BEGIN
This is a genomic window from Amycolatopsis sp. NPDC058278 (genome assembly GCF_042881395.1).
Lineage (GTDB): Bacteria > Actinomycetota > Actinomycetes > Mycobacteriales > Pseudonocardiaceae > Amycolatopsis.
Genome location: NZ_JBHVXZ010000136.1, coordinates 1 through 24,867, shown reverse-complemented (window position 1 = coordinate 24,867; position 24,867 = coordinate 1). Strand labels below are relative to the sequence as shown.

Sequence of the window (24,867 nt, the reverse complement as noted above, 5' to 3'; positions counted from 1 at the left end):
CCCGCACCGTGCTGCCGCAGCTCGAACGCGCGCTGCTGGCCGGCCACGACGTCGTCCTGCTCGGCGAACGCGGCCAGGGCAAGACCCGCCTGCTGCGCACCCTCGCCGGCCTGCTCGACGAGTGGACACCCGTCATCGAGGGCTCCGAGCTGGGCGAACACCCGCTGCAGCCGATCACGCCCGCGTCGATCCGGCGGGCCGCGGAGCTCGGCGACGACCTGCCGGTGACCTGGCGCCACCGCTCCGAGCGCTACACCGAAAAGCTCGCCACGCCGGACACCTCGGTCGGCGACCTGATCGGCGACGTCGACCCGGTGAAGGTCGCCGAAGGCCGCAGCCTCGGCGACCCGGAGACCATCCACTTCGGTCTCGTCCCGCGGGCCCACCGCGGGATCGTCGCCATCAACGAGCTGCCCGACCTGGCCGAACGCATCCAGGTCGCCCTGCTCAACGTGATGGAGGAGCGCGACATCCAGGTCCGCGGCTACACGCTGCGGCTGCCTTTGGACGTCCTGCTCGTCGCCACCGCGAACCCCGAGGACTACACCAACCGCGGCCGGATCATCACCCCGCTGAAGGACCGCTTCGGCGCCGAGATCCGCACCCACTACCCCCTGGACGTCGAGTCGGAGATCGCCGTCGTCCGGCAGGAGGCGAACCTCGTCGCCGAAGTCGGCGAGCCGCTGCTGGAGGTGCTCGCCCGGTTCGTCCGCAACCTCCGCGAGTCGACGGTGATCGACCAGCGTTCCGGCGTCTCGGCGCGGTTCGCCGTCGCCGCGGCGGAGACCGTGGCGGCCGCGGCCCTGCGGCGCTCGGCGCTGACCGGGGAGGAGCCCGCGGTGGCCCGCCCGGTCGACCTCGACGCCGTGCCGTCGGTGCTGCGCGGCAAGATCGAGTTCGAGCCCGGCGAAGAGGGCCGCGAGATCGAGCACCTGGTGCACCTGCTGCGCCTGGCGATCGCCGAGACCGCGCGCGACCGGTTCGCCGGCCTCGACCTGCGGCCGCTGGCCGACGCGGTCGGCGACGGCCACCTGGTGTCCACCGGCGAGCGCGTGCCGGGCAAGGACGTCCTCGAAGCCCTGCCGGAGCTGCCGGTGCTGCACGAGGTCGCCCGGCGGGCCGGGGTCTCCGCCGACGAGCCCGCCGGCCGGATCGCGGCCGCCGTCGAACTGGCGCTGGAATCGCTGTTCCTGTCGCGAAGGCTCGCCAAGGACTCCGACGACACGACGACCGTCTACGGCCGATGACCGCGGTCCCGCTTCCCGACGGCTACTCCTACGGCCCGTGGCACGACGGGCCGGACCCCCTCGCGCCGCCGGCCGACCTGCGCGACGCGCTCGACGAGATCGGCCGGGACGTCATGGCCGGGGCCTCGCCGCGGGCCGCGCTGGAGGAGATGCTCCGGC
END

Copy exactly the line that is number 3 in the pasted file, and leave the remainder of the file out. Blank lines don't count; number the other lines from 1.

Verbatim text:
Genome location: NZ_JBHVXZ010000136.1, coordinates 1 through 24,867, shown reverse-complemented (window position 1 = coordinate 24,867; position 24,867 = coordinate 1). Strand labels below are relative to the sequence as shown.